China and Japan create a stronger economic partnership
The year 2017 marks the 45th anniversary of China-Japan bilateral diplomatic relations. The two countries shared trading and economic past has given rise to a prosperous future and a beneficial trading relationship.
With all major sectors continuing to experience growth in the Chinese market, it is difficult to find a Japanese company that has yet to establish itself in China. The Shanghai- Japanese Commerce and Industry Club (SJCIC) was created to assist the growing number of Japanese companies active in China, especially in the Shanghai area. It currently has over 20,000 member companies.
"Our goal is to support our Japanese members in all aspects of their business here in China."
— HIROSHI MURAKAMI
and Industry Club
“Our goal is to support our Japanese members in all aspects of their business here in China,” said Hiroshi Murakami, SJCIC chairman. “We help provide a better business environment, as well as strengthen the economic relationship between China and Japan through the success of our member companies.”
China alone contributed over 39 percent to the world’s GDP growth last year. The world’s largest exporter, it sends $167 billion in goods annually to Japan, China’s third-largest trading partner. On the other hand, Japan — the fourth-largest exporter in the world — ships $131 billion annually to China, its largest trading partner.
In addition to Japanese investment and trade, companies around the world consider China to be a frontier growth market. With an affluent middle class and growing desire for foreign-made products, China continues to offer global companies the opportunity to boost revenues. Its automotive, information and communication technology and e-commerce sectors continue to see increased foreign investment in both tier-one and tier-two cities across the country.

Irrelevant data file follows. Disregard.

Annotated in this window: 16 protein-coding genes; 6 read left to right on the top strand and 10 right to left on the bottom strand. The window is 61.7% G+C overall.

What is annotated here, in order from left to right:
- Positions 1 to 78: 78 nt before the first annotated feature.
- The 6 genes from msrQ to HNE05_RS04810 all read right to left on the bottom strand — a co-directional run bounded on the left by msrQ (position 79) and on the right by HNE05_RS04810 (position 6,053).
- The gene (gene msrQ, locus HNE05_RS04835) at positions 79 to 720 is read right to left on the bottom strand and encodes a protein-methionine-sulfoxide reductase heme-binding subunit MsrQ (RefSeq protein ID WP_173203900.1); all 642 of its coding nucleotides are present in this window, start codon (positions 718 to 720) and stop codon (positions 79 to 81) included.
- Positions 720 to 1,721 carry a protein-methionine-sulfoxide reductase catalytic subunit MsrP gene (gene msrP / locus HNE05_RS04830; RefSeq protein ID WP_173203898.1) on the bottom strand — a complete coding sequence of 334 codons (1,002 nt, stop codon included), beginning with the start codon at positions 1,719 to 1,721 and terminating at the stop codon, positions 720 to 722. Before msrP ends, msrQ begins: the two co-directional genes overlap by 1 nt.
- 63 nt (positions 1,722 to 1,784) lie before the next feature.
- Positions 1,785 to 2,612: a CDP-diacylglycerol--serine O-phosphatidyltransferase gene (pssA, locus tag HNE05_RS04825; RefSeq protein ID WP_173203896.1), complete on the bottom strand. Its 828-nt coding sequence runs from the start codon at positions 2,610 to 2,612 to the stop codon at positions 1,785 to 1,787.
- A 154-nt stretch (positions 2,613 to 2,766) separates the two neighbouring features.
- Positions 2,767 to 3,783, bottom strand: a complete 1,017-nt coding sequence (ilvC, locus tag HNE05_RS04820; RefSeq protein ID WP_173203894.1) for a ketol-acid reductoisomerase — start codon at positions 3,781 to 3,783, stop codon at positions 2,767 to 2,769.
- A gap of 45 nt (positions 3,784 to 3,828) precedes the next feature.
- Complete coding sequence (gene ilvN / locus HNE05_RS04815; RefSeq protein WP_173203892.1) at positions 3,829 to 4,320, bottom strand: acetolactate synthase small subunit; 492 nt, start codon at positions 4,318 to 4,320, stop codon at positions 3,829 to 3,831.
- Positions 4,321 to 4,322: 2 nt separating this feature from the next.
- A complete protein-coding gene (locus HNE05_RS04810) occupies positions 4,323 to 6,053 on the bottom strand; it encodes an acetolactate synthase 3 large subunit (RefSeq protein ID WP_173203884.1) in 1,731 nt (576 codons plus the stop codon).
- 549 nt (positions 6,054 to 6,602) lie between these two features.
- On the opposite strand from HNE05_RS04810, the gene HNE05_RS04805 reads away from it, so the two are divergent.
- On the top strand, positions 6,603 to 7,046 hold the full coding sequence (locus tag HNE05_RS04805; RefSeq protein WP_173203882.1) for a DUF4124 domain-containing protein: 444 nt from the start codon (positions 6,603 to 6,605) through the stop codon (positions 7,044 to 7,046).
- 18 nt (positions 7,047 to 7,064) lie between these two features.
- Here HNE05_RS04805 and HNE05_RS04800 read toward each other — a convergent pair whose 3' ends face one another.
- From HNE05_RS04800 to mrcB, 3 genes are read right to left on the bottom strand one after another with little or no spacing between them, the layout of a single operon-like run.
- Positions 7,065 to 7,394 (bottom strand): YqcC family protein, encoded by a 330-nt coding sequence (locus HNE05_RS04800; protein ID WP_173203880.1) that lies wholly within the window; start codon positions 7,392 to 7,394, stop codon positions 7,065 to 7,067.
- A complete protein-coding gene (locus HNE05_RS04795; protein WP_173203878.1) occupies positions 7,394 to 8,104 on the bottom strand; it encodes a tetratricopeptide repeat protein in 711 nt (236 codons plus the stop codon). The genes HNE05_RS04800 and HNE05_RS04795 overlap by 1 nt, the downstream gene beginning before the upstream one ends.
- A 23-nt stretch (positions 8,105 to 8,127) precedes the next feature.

The Chinese government has recently implemented several policies to better position the country on the global stage. Initially unveiled in 2013, its “One Belt, One Road” initiative (also known as the modern-day “Silk Road”) is gaining traction as a new trade route. It is planned to more solidly connect China to Europe in the 21st century, and allow goods to be transported via rail in a fraction of the current weeklong time frame.
A second initiative, the “Go-out Policy” (also known as the “Go-Global Strategy”) was originally designed by the Chinese government in 1999. It continues to encourage privately held and state-owned enterprises to increase their foreign interests. Originally designed to lessen upward pressure on the renminbi by deploying huge amounts of foreign reserves overseas, the strategy had a secondary benefit in providing Chinese executives with international business experience. It has proven to be an asset that has empowered public and private sector management across China.
As China transitions from the world’s factory to the world’s largest sales market, companies from Japan and around the globe are positioning themselves to provide more products, services and solutions that the country demands.
“While China’s economy is slowing, it is still growing at 6 to 7 percent per year, which is more than most countries,” concluded Murakami. “China can maintain this and still provide great opportunities for Japanese companies. We hope more Japanese companies will come to China to do business and create a stronger economic partnership between our two countries.”